Philly Forecasts Fruitful

Posted in The Week That Was on May 13, 2005

By Brian David-Marshall

Brian David-Marshall is a New York–based game designer who has been involved with Magic since 1994, when he started organizing tournaments and ran a Manhattan game store. Since then, he has been a judge, a player, and one of the longest-tenured columnists on, as he enters his second decade writing for the site. He is also the Pro Tour Historian and one of the commentators for the Pro Tour.

A number of predictions were made regarding the Top 8 of this past weekend's Pro Tour-Philadelphia. Two in particular necessitate review. Osyp Lebedowicz made the heady claim that there would be four North Americans in the Top 8, while Tim Aten and company announced the formation of a new North American squadron that would be Taking Back Sunday (in name and action).

Gadiel Szleifer captured the first individual title for a U.S. player in two years.Both predictions came true. There were actually five North American players in this Top 8, shattering the expectations. The last time there were four American players in a Top 8 was more than two years ago at Pro Tour-Venice, when Osyp was the last American to win an individual Pro Tour. Of the five North Americans, two of them were from the much-ballyhooed TOGIT supersquad list, Mark Herberholz and Steven Wolfman.

Two of the Americans were undrafted rookie free agents. Ryan Cimera and Jeff Novekoff were playing homebrew decks inspired by successful builds from the Magic Online tournament scene. The final American was Gadiel Szleifer, who won the event and "took back" Sunday for the United States after letting it belong to the rest of the world for so long.

(While it was the first tournament for the Taking Back Sunday squad, it was the second Pro Tour for the t-shirt. Take a peek back at the Pro Tour-Atlanta coverage and you will find Adam Chambers wearing the same shirt that Gadiel sports in the trophy shot. While the team was not officially formed until the lead-up to Philadelphia, it did exist as a MTGO clan and Chambers was a member.)

It would be hard to script a better ending for the Taking Back Sunday squad. As reported last week, the team was formed partially out of a rift between the TOGIT squad and a handful of members that eventually became TBS (although Gadiel never belonged to the TOGIT mailing list at any time). On his way to becoming the first American since Osyp to win an individual Pro Tour, Gadiel had to get past supersquader Steve Wolfman in the semifinals.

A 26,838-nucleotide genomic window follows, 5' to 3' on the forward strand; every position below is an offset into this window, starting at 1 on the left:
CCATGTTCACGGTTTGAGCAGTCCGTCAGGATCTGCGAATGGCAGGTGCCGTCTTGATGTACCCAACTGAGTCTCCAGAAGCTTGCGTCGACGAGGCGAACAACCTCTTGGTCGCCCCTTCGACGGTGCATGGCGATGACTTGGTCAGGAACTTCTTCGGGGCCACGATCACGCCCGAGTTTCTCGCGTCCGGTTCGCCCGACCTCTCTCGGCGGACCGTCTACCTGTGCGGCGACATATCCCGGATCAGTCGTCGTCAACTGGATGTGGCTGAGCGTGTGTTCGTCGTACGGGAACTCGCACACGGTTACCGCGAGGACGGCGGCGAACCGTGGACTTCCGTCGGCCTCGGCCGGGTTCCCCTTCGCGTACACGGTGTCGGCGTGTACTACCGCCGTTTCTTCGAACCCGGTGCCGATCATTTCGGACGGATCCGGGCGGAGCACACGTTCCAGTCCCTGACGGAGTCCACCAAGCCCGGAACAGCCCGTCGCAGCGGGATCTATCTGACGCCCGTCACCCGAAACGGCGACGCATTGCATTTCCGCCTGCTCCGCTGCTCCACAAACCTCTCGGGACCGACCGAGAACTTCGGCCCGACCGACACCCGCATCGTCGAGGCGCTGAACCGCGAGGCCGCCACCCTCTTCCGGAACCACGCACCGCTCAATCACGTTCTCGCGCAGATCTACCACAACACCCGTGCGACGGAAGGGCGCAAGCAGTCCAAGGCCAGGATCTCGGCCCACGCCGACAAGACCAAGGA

Tsumura has appeared in back-to-back Top 8s.In the finals he squared off with Kenji Tsumura of Japan. Both Taking Back Sunday and the TOGIT group had expressly stated a desire to wrest the spotlight from the Japanese Magic scene and shine it on what both camps felt was a revitalized American vista. Kenji has been called the “best player in the world” by none other than the current Player of the Year leader Olivier Ruel.

With back-to-back Constructed Top 8 finishes (including his victory this weekend), Gadiel is perched to make a claim as one of the top 60-card players in the world. There are actually three members of the class of Columbus who were playing in the final round of the Swiss this weekend. Kenji Tsumura knocked Columbus finalist Shuhei Nakamura in the 12th round into a ninth-place finish.

Shuhei just missed joining Olivier and Gadiel in back-to-back Top 8s for Constructed Pro Tours. Had he squeaked in – and assuming he didn't knock either of those two out of the Top 8 – we would have had a situation reminiscent of Amsterdam/San Diego from last season. It was at those tournaments that the cream of the 40-card Limited crop rose to the top for two straight tournaments. Nicolai Herzog, Anton Jonsson, and Mike Turian made the Top 8 in both of those Limited events.

While the best Limited and Constructed players have been identified by those two sets of tournaments, they also help us to single out the best player in the game today. Whatever way you slice it -- and no matter how many accolades he may throw in Kenji's direction – Olivier Ruel has been in a class by himself since his Top 8 in Amsterdam. He now has three Top 8s over the last two seasons and has pulled ahead in the Player of the Year Race. We are just into the second half of the season so the race is way too close to call, with four players bumping fenders and trading paint near the top of the standings.

Olivier Ruel, your leader in the Player of the Year race.1. Olivier Ruel 49
2. Gadiel Szleifer 47
3. Kenji Tsumura 44
4. Shuhei Nakamura 40

Olivier Ruel and Julien Nuijten also became the first two players to “Level up” to the exclusive Pro Players Club benefits of Level 6 this past weekend. Olivier will become the first player to reap a $500 Grand Prix appearance fee dividend when he signs up on Saturday morning in Matsuyama. Olivier had already made plans to attend the event and hang out with friends Tsuyoshi Fujita and Masashiro Kuroda before they all head to Los Angeles for the Invitational and E3.